The Geec team at the Shell Eco-marathon Europe in London (l-r): Hugh McSweeney, Dr Maeve Duffy, Shane Queenan, Niamh Keogh (front), Sorcha Tarpey, Barry Flannery, Julie O’Connor, Mark Carmody, Anna Donnelly, Parnell Watters, Keith Ward, Dr Nathan Quinlan, Laura Drudy (front), Sean Scally and Kieran Flannery.
Jul 08 2016 Posted: 14:46 IST

NUI Galway students’ car excels in international energy-efficiency competition

Last week the Geec 2.0 (Galway energy-efficient car), designed and built by NUI Galway engineering students, competed at the Shell Eco-marathon Europe in London. Fourteen students, from first year to PhD, travelled with three university staff members and a sponsor to prepare and drive the car on an 8-lap 18-km course around Queen Elizabeth Olympic Park.

Shell Eco-marathon is a competition in vehicle fuel-efficiency, not speed, where the winner is the team that completes the course using the least amount of energy at an average speed of at least 25 km/h. The competition includes six categories of vehicles based on different fuel types and energy sources. The Geec 2.0 competed in the battery-electric category for the second year running. It has one wheel at the back, driven by an electric motor, two wheels at the front, and an extremely low profile with the driver in a lying position.

This was the first year of the competition took place in London. The Geec 2.0 successfully completed 4 full runs out of 5 attempts around the track. On the final attempt the score jumped from 157 km/kWh to 236 km/kWh. This placed the Geec 21st out of 50 competitors in its category, an advance on last year’s 23rd position, and ensured that it retained its position as Ireland’s most energy-efficient car.

Dr Maeve Duffy, Lecturer in Electrical & Electronic Engineering at NUI Galway and one of the Academic Mentors for the Geec, said: “Shell Eco-marathon Europe is truly a festival of engineering where teams work on their cars in full view of each other and the visiting public. It’s a hugely rewarding experience for all involved, with students getting to road-test designs they’ve brought to life in a car, while we as academic supervisors see them develop into fully-fledged engineers to take full ownership of their project. Our students were excellent representatives of NUI Galway and Ireland. We are proud of how they gelled as a team and raised their game under pressure this past week.”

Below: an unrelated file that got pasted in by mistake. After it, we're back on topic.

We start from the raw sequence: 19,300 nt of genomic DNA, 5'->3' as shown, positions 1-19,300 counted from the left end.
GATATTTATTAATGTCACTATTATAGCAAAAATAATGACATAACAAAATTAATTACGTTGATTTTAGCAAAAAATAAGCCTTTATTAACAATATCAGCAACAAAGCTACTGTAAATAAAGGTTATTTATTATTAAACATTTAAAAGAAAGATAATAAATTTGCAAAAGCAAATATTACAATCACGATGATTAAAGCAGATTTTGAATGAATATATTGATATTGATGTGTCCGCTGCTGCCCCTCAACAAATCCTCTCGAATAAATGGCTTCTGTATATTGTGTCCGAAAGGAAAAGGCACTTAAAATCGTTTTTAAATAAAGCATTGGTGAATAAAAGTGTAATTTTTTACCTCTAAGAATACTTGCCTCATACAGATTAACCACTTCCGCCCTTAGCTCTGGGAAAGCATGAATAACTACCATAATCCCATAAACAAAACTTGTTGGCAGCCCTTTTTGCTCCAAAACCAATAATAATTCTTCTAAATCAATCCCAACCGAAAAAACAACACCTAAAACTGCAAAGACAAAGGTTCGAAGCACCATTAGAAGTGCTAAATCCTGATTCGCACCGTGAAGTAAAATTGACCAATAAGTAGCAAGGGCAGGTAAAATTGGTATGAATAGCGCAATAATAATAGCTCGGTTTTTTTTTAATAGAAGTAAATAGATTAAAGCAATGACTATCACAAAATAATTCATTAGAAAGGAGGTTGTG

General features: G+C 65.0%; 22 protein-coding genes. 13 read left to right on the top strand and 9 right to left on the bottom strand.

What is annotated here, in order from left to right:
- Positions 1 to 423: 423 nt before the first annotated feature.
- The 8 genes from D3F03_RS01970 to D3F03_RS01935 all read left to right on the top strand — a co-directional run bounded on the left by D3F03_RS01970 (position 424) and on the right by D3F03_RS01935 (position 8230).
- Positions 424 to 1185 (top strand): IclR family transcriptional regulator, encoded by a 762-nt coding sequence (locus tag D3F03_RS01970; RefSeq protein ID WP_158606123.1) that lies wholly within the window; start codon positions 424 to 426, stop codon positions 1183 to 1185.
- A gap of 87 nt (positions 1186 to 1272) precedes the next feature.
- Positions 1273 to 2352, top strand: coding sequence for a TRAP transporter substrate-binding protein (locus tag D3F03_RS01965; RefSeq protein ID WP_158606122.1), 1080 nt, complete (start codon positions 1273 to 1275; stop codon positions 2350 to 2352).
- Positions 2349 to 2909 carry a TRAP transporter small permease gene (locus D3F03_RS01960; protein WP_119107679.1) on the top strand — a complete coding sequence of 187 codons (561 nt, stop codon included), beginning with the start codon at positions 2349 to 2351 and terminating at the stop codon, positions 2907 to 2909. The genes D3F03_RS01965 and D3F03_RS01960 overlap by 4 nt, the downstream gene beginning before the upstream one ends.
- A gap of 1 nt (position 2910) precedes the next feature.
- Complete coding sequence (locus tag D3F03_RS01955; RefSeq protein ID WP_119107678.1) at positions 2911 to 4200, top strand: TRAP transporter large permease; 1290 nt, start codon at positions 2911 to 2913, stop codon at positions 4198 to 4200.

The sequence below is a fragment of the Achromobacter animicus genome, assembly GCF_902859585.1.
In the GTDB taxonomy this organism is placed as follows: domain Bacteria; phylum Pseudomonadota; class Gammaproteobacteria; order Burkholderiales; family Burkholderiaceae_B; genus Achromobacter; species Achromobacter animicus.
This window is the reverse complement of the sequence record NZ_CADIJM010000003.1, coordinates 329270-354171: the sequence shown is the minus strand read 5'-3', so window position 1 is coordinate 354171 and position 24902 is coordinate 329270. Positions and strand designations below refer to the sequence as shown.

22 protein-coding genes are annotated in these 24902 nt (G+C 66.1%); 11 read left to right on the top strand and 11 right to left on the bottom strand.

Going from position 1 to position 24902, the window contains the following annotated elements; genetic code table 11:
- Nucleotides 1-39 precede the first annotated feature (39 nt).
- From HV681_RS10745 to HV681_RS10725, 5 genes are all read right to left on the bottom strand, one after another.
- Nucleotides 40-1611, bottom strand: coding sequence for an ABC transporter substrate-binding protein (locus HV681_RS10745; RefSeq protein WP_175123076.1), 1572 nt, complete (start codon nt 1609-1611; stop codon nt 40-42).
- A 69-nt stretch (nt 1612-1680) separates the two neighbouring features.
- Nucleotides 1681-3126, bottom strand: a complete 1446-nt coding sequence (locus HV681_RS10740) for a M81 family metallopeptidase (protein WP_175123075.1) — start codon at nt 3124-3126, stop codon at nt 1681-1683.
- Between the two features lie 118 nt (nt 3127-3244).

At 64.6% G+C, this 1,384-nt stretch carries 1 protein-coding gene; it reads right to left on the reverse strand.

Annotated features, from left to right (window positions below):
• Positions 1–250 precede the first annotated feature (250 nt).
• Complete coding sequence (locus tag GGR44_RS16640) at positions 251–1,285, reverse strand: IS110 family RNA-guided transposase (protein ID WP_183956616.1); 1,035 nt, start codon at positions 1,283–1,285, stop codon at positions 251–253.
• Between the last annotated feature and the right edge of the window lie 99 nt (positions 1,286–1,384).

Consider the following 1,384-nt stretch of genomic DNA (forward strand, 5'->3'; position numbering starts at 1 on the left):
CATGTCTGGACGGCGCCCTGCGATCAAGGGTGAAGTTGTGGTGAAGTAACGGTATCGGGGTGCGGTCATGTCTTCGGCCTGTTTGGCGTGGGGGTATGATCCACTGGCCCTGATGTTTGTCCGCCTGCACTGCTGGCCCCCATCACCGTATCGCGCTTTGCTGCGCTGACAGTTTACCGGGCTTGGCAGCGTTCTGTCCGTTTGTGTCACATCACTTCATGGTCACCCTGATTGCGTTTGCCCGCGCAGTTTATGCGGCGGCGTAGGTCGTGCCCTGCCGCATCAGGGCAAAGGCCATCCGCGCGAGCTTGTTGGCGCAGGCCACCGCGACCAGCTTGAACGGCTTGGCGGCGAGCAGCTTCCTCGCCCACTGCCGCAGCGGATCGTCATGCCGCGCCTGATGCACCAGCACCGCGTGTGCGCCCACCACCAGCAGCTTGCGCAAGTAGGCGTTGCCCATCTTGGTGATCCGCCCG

The mission of the Geec is to show what young engineers at Irish universities are capable of when faced with a major challenge. Work on the Geec has been incorporated into student engineering projects at NUI Galway, and as well as the technical experience of designing and building the car, it develops students’ skills in teamwork, communication, project management, health and safety, ergonomics and logistics. Annual participation at Shell Eco-marathon provides a platform for rigorous testing of the student-built vehicles in a real-world, internationally competitive setting, with a primary focus on energy efficiency.

To experience a snippet of Shell Eco-marathon 2016, the Geec team featured in a live Facebook video from the event on 1 July at www.facebook.com/nuigalway, and the full story of the Geec’s week at Shell Eco-marathon 2016 is available at www.theGeec.ie/blog.

-Ends-

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